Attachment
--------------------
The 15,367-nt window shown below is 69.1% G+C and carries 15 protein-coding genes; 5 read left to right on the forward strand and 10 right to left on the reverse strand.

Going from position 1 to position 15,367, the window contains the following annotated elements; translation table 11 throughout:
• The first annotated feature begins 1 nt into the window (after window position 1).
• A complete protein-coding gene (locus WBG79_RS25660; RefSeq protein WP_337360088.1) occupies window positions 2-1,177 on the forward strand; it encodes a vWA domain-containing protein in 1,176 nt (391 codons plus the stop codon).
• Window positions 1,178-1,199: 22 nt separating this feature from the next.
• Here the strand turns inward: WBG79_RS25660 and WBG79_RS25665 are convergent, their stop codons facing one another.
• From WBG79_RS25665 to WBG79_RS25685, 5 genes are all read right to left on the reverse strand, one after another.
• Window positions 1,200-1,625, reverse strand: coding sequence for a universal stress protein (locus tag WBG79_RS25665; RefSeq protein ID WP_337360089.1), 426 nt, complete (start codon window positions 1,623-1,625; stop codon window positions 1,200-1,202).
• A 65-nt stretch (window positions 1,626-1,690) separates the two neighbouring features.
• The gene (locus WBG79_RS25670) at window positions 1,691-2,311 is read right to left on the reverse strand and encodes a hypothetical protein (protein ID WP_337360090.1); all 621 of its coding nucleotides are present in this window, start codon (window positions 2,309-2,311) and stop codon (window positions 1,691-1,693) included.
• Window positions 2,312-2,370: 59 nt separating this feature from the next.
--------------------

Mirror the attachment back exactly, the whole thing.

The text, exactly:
The 15,367-nt window shown below is 69.1% G+C and carries 15 protein-coding genes; 5 read left to right on the forward strand and 10 right to left on the reverse strand.

Going from position 1 to position 15,367, the window contains the following annotated elements; translation table 11 throughout:
• The first annotated feature begins 1 nt into the window (after window position 1).
• A complete protein-coding gene (locus WBG79_RS25660; RefSeq protein WP_337360088.1) occupies window positions 2-1,177 on the forward strand; it encodes a vWA domain-containing protein in 1,176 nt (391 codons plus the stop codon).
• Window positions 1,178-1,199: 22 nt separating this feature from the next.
• Here the strand turns inward: WBG79_RS25660 and WBG79_RS25665 are convergent, their stop codons facing one another.
• From WBG79_RS25665 to WBG79_RS25685, 5 genes are all read right to left on the reverse strand, one after another.
• Window positions 1,200-1,625, reverse strand: coding sequence for a universal stress protein (locus tag WBG79_RS25665; RefSeq protein ID WP_337360089.1), 426 nt, complete (start codon window positions 1,623-1,625; stop codon window positions 1,200-1,202).
• A 65-nt stretch (window positions 1,626-1,690) separates the two neighbouring features.
• The gene (locus WBG79_RS25670) at window positions 1,691-2,311 is read right to left on the reverse strand and encodes a hypothetical protein (protein ID WP_337360090.1); all 621 of its coding nucleotides are present in this window, start codon (window positions 2,309-2,311) and stop codon (window positions 1,691-1,693) included.
• Window positions 2,312-2,370: 59 nt separating this feature from the next.